Équipe T. Brue

Accueil > Recherche > Équipe T. Brue > Research interests

Research interests

Our group focuses on pituitary transcription factors and studies their roles and mechanisms of action in the physiology and pathophysiology of the pituitary. Three main directions are followed.

T. Brue team

1- Physiopathology.

In relation with a large multicentric clinical network aimed at the study of human hypopituitarisms of genetic origin and coordinated by T. Brue ("Genhypopit"), we screen transcription factor genes known for their involvement in pituitary development (Hesx1, Lhx3 and 4, Pitx1 and 2, Prop1, Pou1F1/Pit1, Tpit, etc) for new mutations that might be responsible for pituitary deficits (Reynaud et al., JCEM, 2006, 91:3329). The functional consequences of identified mutations are evaluated using in vitro approaches (DNA binding, transactivation of known target promoters, subcellular localization). For pituitary deficits of unknown etiology, we are trying to identify new genes the mutation of which could be responsible for these deficits, using a "candidate gene" approach and/or genetic approaches.

2- Role of Pit-1/POU1F1 in the regulation of cell proliferation and death. Search for new targets and partners.

Using dominant negative mutants of Pou1F1/Pit-1, we have shown that this transcription factor exerts an anti-apoptotic and pro-proliferative role that can be observed in somatolactotrop cells but not in heterologous cells including non-somatolactotrop cells of pituitary origin (Pellegrini et al., Mol. Endocrinol., 2006, 20:3212). This observation suggests the existence of new transcriptional targets that we are trying to identify through the use of DNA arrays and chromatin immunoprecipitation (ChIP-Chip). In parallel, new partners of this transcription factor are also sought for, using co-immunoprecipitation, surface-plasmon resonance and mass spectrometry.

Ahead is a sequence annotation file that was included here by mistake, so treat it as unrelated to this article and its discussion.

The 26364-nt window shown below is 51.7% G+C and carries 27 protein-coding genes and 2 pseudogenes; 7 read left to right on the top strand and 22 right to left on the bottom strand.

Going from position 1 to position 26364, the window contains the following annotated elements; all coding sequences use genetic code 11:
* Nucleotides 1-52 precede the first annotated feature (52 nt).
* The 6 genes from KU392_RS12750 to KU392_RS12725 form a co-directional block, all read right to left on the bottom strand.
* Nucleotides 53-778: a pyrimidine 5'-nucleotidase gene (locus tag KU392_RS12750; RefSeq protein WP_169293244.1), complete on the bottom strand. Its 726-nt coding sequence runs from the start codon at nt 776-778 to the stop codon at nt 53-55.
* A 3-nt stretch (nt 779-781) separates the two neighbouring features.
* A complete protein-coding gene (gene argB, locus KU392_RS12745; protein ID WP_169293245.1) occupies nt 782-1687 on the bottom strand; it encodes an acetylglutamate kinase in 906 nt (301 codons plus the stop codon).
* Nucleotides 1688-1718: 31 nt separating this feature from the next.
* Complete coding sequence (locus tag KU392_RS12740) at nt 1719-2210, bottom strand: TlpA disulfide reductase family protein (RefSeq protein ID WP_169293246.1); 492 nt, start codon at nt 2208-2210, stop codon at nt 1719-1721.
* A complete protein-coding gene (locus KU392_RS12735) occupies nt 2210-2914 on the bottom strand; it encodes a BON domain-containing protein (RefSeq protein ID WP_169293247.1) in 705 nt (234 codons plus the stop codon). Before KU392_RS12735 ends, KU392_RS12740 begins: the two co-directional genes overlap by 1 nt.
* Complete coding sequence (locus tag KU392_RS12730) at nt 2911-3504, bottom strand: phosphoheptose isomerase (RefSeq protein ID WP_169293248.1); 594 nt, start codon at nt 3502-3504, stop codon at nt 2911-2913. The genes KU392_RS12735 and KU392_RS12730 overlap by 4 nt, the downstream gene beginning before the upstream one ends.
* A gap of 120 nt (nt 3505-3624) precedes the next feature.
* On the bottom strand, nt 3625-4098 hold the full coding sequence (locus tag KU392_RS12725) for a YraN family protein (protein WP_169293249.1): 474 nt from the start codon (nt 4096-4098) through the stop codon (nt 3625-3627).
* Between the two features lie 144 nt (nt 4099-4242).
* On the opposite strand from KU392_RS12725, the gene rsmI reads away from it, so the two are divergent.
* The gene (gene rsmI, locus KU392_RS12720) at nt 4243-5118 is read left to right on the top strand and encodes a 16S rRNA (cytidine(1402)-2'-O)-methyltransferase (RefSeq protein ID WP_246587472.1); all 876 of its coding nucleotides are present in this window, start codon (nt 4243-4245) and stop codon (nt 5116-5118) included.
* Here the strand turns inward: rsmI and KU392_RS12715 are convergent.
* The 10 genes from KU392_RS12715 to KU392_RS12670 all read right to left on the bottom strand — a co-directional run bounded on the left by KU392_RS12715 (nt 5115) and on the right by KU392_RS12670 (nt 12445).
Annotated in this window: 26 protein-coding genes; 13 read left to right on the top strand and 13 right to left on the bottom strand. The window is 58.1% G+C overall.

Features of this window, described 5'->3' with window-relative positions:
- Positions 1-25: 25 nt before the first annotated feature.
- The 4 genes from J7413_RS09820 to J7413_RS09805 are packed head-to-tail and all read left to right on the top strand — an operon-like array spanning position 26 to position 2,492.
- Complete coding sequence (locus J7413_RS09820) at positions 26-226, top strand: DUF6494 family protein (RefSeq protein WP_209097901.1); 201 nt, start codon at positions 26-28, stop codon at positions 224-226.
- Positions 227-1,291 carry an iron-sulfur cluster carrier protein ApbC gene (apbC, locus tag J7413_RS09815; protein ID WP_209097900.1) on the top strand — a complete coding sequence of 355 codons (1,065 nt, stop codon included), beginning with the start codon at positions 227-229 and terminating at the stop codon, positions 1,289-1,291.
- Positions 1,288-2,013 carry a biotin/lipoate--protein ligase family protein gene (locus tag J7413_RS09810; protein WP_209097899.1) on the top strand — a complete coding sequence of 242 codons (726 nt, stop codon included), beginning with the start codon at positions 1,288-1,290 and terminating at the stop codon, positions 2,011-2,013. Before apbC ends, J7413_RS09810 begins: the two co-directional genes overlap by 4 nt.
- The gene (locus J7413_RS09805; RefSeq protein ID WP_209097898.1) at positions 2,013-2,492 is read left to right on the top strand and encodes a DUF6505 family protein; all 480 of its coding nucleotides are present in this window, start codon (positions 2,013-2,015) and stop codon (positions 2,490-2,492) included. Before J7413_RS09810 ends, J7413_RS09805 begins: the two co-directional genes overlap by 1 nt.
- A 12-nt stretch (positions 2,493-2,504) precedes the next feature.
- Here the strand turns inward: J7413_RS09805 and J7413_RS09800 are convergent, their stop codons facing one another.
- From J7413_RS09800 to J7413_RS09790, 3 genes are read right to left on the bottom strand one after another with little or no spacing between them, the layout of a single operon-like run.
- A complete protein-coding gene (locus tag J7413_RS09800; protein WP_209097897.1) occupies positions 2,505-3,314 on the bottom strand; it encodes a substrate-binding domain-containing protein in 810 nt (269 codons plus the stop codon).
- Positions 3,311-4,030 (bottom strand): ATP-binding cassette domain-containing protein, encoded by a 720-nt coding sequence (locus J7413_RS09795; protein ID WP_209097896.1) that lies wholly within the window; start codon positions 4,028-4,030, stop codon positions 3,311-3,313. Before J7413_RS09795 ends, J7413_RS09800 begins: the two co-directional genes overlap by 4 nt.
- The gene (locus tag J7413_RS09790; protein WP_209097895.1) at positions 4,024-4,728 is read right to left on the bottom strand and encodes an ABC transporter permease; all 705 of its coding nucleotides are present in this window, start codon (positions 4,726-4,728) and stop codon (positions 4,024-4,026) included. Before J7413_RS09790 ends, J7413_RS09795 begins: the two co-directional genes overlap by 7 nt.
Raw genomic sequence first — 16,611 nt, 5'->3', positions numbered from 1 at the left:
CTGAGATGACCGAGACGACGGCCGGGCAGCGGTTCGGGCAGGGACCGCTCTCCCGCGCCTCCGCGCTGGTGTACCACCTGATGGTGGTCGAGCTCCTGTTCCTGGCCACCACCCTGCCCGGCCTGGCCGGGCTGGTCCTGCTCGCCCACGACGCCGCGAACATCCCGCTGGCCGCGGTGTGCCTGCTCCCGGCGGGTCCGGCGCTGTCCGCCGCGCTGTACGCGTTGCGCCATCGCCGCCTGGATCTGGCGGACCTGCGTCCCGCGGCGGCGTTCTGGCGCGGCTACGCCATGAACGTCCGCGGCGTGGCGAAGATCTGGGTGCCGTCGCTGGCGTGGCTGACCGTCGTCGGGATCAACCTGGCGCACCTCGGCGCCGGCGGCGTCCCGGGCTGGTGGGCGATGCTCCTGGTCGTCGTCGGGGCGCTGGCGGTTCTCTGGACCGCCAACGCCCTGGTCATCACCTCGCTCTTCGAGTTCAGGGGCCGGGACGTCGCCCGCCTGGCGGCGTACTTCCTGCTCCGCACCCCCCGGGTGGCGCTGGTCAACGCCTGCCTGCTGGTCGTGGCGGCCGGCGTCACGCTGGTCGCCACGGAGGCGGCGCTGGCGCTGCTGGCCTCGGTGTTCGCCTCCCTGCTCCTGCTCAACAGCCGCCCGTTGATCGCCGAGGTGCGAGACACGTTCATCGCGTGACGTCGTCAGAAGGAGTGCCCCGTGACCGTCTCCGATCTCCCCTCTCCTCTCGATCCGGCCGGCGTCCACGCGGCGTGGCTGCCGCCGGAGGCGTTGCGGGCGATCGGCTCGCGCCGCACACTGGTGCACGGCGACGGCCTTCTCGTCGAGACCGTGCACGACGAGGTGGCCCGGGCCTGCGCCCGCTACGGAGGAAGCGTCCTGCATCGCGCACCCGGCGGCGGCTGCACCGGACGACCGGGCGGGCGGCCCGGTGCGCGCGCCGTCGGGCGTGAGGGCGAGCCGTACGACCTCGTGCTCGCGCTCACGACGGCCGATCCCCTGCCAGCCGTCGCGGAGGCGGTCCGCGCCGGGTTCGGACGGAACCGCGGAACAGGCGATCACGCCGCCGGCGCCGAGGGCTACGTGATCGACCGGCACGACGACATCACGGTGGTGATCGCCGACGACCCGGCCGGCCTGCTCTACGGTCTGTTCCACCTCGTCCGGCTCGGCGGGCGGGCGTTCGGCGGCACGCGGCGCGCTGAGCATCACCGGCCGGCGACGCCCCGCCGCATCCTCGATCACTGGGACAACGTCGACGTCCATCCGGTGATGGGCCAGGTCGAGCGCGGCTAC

3- - Use of conditional transgenesis to study the late, non-developmental roles of pituitary transcription factors

Several pituitary transcription factors, for example Pitx1 and 2 or Pou1F1/Pit-1, for which a developmental role has been clearly established, continue to be expressed in the differentiated pituitary. However, their functional role in the developped gland is unknown. To approach this role, we are setting up a conditional gene inactivation strategy to inactivate these transcription factors specifically in the postnatal pituitary. For that, we use a new modulatable Cre recombinase, DiCre, that we have developped previously (Jullien et al., Nucl. Acid Res, 2003, 31:e131 ; Jullien et coll., PLoS ONE, 2007, 2:e1355), or the tetracycline-regulated system.

    Ils nous font confiance

  • logo amu
  • logo cnrs
  • logo inserm
  • logo AP-HM
  • logo F�d�ration pour la Recherche sur le Cerveau
  • logo Fondation pour la Recherche Medical en France
  • logo IBiSA
  • logo Europe programme FEDER
  • logo Agence Nationale de la Recherche
  • logo Plateforme Technologique Aix-Marseille
  • logo Vect-Horus
  • logo Neuron Experts